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The term mapping is often used synonymously with function, but also sometimes to indicate something more general, namely, a means of associating every object in a certain collection with a unique object in another collection, where these collections are not necessarily sets as defined in set theory.

In topology it is common to use mapping to mean "continuous function", in order to avoid overuse of the word "continuous".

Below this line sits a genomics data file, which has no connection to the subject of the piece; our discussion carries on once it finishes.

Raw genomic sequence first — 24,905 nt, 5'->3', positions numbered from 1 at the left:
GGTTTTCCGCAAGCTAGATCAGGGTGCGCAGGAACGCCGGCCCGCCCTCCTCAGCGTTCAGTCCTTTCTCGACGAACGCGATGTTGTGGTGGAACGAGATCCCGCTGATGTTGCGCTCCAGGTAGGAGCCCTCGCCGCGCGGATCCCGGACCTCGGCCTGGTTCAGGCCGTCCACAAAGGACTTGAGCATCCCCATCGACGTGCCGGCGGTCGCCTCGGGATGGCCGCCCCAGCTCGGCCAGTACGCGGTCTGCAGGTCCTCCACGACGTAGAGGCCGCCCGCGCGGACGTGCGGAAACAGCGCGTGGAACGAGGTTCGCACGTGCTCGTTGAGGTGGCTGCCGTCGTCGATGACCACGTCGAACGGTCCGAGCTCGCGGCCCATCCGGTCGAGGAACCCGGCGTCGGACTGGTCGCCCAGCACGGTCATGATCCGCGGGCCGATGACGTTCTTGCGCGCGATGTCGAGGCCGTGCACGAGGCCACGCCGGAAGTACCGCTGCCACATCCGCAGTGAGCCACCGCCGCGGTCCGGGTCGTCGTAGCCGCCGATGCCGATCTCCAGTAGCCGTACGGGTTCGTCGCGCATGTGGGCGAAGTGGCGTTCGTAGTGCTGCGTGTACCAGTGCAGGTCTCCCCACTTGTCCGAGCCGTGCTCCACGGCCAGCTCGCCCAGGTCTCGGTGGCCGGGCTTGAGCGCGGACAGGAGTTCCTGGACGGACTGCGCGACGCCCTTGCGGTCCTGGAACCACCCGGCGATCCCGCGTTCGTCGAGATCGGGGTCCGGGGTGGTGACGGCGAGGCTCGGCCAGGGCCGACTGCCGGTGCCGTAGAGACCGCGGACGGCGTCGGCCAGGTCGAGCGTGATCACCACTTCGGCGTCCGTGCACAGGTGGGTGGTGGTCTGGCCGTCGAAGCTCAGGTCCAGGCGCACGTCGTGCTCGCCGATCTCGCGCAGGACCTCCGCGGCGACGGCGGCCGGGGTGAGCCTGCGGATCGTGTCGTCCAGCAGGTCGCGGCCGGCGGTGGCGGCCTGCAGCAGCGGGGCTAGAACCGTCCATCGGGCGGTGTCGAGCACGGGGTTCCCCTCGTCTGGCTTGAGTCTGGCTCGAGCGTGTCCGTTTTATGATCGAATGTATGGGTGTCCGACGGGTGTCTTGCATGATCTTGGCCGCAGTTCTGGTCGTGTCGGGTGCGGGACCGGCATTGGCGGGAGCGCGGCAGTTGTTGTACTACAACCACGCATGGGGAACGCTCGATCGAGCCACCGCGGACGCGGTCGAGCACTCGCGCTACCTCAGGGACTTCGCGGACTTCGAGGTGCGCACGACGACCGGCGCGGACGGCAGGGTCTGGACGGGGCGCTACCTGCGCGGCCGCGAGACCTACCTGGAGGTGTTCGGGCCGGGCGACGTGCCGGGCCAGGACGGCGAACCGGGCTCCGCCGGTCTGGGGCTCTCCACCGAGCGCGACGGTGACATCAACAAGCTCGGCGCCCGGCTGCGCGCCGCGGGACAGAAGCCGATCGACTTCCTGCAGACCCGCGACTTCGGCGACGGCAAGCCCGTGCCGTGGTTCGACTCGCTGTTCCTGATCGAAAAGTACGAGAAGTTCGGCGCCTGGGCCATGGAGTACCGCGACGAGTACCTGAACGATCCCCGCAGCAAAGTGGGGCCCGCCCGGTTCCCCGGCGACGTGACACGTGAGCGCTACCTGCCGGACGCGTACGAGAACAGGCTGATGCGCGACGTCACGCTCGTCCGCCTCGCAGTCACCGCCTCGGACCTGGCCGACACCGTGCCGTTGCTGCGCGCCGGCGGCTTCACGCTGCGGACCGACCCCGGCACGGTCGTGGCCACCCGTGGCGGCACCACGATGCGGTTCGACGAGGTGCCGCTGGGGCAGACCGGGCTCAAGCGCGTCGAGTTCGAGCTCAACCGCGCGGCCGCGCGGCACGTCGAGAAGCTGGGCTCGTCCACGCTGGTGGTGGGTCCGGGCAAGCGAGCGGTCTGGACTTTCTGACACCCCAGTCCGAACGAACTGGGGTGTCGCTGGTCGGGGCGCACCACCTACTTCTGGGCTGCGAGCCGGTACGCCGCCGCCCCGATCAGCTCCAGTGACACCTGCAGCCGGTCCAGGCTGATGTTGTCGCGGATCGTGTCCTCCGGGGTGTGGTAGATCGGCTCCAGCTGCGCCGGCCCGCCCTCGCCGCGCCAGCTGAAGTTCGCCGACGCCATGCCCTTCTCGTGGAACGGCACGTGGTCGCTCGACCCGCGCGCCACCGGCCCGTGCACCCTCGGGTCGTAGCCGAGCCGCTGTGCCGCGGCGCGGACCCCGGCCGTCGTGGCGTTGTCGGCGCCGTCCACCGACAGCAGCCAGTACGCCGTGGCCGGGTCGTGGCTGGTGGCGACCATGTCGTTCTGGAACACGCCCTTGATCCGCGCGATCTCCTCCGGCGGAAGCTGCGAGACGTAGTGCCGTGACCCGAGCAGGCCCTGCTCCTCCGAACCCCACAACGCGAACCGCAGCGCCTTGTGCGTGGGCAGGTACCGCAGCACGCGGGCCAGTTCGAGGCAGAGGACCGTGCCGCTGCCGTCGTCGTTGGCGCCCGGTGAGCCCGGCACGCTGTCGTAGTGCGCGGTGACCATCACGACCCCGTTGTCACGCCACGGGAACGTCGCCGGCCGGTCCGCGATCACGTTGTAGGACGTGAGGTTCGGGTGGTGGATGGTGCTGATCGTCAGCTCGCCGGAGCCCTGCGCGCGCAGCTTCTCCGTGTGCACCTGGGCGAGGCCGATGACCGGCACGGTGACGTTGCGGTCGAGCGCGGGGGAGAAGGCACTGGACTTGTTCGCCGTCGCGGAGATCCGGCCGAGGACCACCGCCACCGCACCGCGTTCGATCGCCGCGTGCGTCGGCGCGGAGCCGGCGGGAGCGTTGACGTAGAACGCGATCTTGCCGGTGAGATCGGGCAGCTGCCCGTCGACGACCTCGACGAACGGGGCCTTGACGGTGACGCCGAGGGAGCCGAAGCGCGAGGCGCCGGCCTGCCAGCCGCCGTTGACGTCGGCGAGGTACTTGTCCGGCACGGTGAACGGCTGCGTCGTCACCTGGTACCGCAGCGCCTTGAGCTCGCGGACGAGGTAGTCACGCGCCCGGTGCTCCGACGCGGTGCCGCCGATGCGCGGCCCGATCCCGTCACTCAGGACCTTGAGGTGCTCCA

The domain of a mapping is the set of elements from which the mapping is valid, that is the set of valid starting points of a mapping.

Sometimes one refers to a partial mapping being a mapping from a set where only a subset of the elements are part of the domain. A total mapping from a set S is a mapping where S itself is the domain.